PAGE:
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Today, we have a guest post from a financial planner, Daniel Morgan. We had the pleasure of speaking on Good News For the City on WAVA. Listen to our Podcast, as we discuss some things that you can do to prepare for this new year. Enjoy the read!
Daniel Morgan founded Independent Financial Planning, LLC in January, 2015. He specializes in identifying solutions to help families make the best financial planning decisions unique to them. Daniel began his career in financial management with Smith Barney as a part of the Commonwealth Group. He received his degree from the University of Virginia in 2004, and in 2014, earned the CERTIFIED FINANCIAL PLANNER™ designation.
In the age of the Robo-Adviser, the question often arises: why use a financial planner when you could use a Robo-Adviser for much cheaper? Well, for starters, many professional advisors not only manage investments, but they also provide financial planning. There are more than 15,000 professional advisors but only 200 Robo-Advisers. It can be hard to compare the two as there is clearly a much larger variety when it comes to professional advisors. However, when looking at the best of both worlds, I think you can attempt a fair comparison. From a financial planning perspective, the Robo-Adviser falls short. Although, within investment management, Robo-Advising can be a suitable alternative.
Financial planning focuses on one’s financial circumstances and goals. It incorporates applicable financial information in order to create the best path for the investor. Fundamentally, financial planning is a time-consuming, question-heavy process. It does more than provide a diagnostic. It also provides specific recommendations to holistically achieve one’s goals. The process is important and can vary greatly depending on whose services you use.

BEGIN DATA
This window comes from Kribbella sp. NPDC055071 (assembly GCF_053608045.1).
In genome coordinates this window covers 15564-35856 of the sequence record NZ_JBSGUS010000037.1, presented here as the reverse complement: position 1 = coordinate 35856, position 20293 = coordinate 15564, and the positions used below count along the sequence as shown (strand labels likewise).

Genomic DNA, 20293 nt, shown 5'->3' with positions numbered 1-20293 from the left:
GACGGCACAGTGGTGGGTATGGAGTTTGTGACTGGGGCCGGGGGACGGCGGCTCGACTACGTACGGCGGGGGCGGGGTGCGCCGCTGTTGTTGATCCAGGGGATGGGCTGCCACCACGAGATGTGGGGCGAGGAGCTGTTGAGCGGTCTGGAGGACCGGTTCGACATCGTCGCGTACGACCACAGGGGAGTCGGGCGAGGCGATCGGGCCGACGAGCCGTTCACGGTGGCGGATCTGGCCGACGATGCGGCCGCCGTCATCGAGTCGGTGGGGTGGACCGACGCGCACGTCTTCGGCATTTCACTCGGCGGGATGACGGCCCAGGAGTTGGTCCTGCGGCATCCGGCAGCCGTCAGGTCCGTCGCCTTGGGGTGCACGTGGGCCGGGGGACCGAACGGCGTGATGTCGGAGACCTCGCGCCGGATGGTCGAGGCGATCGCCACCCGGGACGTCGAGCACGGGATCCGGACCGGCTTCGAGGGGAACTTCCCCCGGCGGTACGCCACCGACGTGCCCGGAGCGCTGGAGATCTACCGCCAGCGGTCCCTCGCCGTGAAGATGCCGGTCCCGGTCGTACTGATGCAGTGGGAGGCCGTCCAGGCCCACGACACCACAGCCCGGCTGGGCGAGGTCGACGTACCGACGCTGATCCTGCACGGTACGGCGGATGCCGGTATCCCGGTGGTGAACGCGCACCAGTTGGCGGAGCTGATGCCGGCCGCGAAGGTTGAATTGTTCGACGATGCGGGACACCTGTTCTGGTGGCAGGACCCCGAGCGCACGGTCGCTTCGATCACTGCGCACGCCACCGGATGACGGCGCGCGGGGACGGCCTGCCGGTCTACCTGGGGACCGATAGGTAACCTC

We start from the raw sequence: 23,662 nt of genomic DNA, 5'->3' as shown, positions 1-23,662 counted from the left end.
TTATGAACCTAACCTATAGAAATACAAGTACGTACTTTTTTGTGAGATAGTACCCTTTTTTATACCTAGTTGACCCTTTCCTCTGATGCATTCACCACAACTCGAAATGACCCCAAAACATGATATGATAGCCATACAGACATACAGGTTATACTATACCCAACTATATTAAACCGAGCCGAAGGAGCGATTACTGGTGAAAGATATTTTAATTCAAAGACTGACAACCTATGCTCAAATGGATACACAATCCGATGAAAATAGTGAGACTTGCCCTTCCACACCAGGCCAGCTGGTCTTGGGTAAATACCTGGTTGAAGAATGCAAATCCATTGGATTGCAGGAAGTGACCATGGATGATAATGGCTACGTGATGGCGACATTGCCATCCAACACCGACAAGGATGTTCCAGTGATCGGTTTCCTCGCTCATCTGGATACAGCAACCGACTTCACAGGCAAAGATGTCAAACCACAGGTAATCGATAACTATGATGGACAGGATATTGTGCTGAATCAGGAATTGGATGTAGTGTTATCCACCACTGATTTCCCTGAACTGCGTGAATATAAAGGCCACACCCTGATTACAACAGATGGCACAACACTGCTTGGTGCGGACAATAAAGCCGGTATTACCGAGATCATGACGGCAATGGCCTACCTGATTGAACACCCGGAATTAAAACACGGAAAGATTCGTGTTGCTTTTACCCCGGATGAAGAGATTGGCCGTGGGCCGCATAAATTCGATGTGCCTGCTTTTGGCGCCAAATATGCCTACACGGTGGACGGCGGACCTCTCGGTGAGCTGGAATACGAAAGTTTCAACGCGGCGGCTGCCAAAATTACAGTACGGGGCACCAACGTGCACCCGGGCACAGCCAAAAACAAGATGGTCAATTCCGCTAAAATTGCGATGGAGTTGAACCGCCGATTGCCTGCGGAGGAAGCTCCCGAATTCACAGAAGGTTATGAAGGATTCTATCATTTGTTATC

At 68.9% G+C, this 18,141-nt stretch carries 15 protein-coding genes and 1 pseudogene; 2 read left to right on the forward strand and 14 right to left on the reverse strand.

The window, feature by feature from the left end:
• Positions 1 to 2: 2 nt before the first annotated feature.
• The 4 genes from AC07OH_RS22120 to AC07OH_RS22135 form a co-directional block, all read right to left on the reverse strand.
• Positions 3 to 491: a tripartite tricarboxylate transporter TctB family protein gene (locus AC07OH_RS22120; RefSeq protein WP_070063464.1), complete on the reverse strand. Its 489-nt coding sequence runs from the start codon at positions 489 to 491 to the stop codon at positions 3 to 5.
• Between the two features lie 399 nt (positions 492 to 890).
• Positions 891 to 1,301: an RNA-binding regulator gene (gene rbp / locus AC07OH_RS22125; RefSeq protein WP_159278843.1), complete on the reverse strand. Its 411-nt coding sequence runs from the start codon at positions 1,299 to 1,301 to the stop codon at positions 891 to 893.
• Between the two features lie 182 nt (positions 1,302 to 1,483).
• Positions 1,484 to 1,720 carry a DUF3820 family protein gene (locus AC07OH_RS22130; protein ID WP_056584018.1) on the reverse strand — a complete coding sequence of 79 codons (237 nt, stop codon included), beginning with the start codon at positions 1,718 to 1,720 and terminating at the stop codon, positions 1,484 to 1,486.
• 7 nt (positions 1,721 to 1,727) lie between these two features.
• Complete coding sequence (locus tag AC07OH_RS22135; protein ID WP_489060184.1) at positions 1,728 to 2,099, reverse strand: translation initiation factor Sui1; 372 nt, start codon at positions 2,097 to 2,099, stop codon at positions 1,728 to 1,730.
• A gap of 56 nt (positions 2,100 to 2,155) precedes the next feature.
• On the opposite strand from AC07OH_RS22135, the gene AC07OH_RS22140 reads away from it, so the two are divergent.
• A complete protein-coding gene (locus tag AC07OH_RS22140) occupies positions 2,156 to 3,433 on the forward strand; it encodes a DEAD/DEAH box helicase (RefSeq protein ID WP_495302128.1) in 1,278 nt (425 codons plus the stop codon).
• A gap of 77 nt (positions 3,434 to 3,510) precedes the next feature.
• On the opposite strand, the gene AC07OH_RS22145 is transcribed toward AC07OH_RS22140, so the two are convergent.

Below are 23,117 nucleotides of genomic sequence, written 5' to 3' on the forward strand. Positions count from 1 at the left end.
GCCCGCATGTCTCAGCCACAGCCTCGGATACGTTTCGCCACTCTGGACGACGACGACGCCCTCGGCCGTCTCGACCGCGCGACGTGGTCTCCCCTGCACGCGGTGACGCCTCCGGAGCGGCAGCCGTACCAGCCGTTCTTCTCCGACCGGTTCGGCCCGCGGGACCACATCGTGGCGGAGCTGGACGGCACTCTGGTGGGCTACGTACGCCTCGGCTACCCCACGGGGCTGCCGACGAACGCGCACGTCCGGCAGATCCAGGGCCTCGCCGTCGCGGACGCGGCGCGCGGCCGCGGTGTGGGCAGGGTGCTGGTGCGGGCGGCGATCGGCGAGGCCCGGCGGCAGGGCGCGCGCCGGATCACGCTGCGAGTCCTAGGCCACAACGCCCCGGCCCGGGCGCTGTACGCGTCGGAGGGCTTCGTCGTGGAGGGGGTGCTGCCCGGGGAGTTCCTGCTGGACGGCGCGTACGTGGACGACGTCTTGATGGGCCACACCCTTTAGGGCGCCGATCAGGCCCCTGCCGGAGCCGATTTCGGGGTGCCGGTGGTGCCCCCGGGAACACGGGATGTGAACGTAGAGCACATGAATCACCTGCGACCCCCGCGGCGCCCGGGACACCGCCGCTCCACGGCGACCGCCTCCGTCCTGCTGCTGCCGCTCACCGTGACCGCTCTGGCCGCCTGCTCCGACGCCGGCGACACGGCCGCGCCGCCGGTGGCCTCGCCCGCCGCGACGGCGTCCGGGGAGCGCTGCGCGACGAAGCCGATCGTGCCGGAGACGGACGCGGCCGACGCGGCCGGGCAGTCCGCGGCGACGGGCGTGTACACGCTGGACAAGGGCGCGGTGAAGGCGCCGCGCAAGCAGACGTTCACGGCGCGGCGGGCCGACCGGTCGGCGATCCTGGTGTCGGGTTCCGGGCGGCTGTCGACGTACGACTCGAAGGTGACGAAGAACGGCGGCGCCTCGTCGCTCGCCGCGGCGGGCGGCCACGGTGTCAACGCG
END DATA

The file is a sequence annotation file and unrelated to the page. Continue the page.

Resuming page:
Some Robo-Advisors offer financial planning services with trained CFPs (CERTIFIED FINANCIAL PLANNERs). I can only hope that their advice is holistic. There is a difference between financial planning in general and financial planning in terms of investments. Many professional advisors provide a more tailored product than what you would find on the Betterment planning platform. Notice how each major life event described on Betterment’s financial planning page discusses planning in terms of investing. The fact is that sites like these focus on investments in terms of financial planning.
Here’s another example. Look at your employer’s 401(k) provider. They also provide investors with, what I believe is, a false sense of financial security. Most of them really only have a savings and cash flow calculator: “If you save X-amount and it returns Y% with Z% inflation, you’ll have V-amount per month in your retirement.”
In fact, the homepage of Empower Retirement attempts to show how much you need in retirement income. This is very helpful for an investor. While, saving 75% of your pre-retirement income is a first step, if anything, that shouldn’t give an investor any significant confidence regarding their retirement. Thus, they encourage more 401(k) savings. However, they neglect to provide the investor with proper retirement planning advice.